“krakukra” hunts for more SCOOP Player of the Series points in Event #40-H

How did you react when you won this tournament?

I am not an emotional person, I react calmly if I win in poker. I didn’t react in any way, I have played almost the whole series nine tables at a time. So, when I won late at night, I just closed the table and opened the next one.

Your final competition included some of the more successful players in SCOOP history. Is there any extra pride in the victory when you win a title against such players?

I don’t feel particular pride here. Of course, the composition of the final table was strong, but even while playing this SCOOP, I played several final tables in no-limit hold’em as well. There were real battles as there were no weak players at all in the deep stages and I had to fight a crowd of very strong professionals.

How does a win like this compare to some of your past accomplishments?

If I remember correctly, I already had victories at SCOOP and WCOOP before this series. I can single out two of the most significant victories in my career — my World Series of Poker bracelet and my victory in the WCOOP 8-Game championship with a very solid lineup of rivals. It has been several years since then, so it’s nice to win something significant again.

Konstantin “krakukra” Maslak right near the beach, boy-ee

This isn’t your first major success playing Triple Draw — you won a mixed Triple Draw tournament in Prague several years ago. What aspects of the game do you enjoy compared to other games like hold’em and Omaha?

Yes, I won in Prague and it was fun. [In 2015] I won a mixed-game tournament of five different Triple Draw games. The following year I won the same tournament in Prague. A year later, the tournament was removed from the schedule of the series — it no longer existed. Apparently someone was pretty bored by my victories!

I like to play different mixed games, because the overall level of opponents is weaker there than in standard Hold’em and Omaha. It is quite difficult to maintain a high level at the same time in a large number of games, each of them has own nuances. But lately, in Hold’em, I had several finals in expensive tournaments on SCOOP series. So I understand one good thing — you just have to work more and complain less.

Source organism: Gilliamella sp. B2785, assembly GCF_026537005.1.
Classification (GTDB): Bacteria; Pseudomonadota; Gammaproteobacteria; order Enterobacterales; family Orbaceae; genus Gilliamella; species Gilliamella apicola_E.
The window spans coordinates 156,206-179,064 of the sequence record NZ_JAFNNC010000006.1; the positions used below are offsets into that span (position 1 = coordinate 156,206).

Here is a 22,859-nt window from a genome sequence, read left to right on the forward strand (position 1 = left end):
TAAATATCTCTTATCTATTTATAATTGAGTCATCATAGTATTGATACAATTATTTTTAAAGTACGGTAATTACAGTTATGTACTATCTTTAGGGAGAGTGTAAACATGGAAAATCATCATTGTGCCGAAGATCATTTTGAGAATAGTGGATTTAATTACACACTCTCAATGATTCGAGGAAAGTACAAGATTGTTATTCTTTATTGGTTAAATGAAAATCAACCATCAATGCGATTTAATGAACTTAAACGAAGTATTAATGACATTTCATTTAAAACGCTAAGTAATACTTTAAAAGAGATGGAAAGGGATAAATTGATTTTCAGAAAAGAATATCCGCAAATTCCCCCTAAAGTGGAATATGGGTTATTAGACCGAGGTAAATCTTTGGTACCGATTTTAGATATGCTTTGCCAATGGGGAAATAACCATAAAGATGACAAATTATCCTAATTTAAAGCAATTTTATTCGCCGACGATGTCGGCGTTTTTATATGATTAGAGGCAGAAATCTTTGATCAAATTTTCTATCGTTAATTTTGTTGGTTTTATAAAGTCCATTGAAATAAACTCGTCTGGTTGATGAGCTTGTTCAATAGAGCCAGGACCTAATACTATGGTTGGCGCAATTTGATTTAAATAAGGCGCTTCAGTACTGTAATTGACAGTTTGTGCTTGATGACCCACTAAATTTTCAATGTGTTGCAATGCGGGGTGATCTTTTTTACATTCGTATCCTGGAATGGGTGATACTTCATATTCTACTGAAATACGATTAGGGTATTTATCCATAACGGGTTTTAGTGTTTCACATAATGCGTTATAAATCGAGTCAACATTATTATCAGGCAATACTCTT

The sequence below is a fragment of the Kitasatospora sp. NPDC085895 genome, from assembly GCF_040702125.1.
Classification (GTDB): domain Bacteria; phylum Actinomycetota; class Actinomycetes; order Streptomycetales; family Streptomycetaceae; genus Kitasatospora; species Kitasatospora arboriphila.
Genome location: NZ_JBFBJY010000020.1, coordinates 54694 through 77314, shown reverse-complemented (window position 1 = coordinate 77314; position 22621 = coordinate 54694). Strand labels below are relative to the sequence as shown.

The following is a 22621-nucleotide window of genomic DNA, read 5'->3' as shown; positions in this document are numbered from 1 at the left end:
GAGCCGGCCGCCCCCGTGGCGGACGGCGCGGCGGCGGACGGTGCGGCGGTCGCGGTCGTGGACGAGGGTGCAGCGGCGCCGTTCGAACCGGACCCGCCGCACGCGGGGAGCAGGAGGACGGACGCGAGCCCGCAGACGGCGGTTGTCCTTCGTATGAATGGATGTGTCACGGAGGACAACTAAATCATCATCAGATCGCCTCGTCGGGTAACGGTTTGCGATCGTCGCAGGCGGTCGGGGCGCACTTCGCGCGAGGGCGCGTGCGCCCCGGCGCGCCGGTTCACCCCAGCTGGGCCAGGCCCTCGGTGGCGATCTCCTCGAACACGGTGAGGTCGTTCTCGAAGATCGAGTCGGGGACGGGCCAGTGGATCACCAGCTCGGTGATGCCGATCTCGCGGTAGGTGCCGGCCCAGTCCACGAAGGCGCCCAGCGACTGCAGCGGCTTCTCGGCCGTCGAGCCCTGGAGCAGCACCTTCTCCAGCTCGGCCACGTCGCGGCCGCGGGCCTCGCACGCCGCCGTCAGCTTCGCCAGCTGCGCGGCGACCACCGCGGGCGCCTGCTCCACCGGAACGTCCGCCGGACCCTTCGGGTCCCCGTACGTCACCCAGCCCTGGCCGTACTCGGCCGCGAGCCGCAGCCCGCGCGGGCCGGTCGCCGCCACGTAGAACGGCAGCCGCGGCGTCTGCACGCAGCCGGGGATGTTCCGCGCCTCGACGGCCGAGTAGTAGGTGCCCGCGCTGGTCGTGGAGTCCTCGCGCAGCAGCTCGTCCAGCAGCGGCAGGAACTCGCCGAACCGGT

How do you plan to rest after the series? Can you share your secret to maintaining concentration during long poker sessions?

I rested a lot before SCOOP began, most of April and the start of May, so I feel fine. Most SCOOP tournaments begin at 7 a.m. local time, which causes some inconvenience. After SCOOP I hope that I will be able to get to the World Poker Tour and continue the marathon there.

I don’t have any special advice on maintaining concentration. I just enjoy the game and try not be distracted much during the sessions. It is important to love what you do, to love poker. If you need to force yourself to play poker, you can not come to a successful result.

Finally, do you have any suggestions or advice for novice players and the PokerStars community?

Tips: work on your game, and then work on it again. Please, try to complain less about the RNG and to think more about the fact that your own game is not perfect. Look for how and where it can be improved.

Advice: сatch the fattest fish and win a lot of money!


Special thanks to Andrey Maksin and Olga Sitak from the PokerStars Russian blog for conducting this interview in Russian and providing an English translation.

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Jason has covered poker since 2005. He lives in Washington state with his wife and three dogs.